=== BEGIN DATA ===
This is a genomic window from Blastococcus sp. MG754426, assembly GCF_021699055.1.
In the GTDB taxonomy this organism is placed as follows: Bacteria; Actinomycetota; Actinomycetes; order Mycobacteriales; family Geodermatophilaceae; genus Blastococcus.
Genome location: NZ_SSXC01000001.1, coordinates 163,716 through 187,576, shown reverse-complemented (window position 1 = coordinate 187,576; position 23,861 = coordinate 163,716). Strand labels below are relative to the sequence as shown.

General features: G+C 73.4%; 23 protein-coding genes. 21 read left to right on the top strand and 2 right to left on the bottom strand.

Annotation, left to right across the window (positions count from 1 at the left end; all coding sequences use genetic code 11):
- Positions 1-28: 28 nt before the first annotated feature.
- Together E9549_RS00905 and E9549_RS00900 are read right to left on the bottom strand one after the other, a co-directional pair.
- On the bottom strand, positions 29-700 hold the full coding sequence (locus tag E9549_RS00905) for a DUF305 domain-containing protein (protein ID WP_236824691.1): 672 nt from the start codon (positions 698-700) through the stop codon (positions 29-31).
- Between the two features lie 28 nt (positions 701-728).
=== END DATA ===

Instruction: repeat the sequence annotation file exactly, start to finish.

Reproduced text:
This is a genomic window from Blastococcus sp. MG754426, assembly GCF_021699055.1.
In the GTDB taxonomy this organism is placed as follows: Bacteria; Actinomycetota; Actinomycetes; order Mycobacteriales; family Geodermatophilaceae; genus Blastococcus.
Genome location: NZ_SSXC01000001.1, coordinates 163,716 through 187,576, shown reverse-complemented (window position 1 = coordinate 187,576; position 23,861 = coordinate 163,716). Strand labels below are relative to the sequence as shown.

General features: G+C 73.4%; 23 protein-coding genes. 21 read left to right on the top strand and 2 right to left on the bottom strand.

Annotation, left to right across the window (positions count from 1 at the left end; all coding sequences use genetic code 11):
- Positions 1-28: 28 nt before the first annotated feature.
- Together E9549_RS00905 and E9549_RS00900 are read right to left on the bottom strand one after the other, a co-directional pair.
- On the bottom strand, positions 29-700 hold the full coding sequence (locus tag E9549_RS00905) for a DUF305 domain-containing protein (protein ID WP_236824691.1): 672 nt from the start codon (positions 698-700) through the stop codon (positions 29-31).
- Between the two features lie 28 nt (positions 701-728).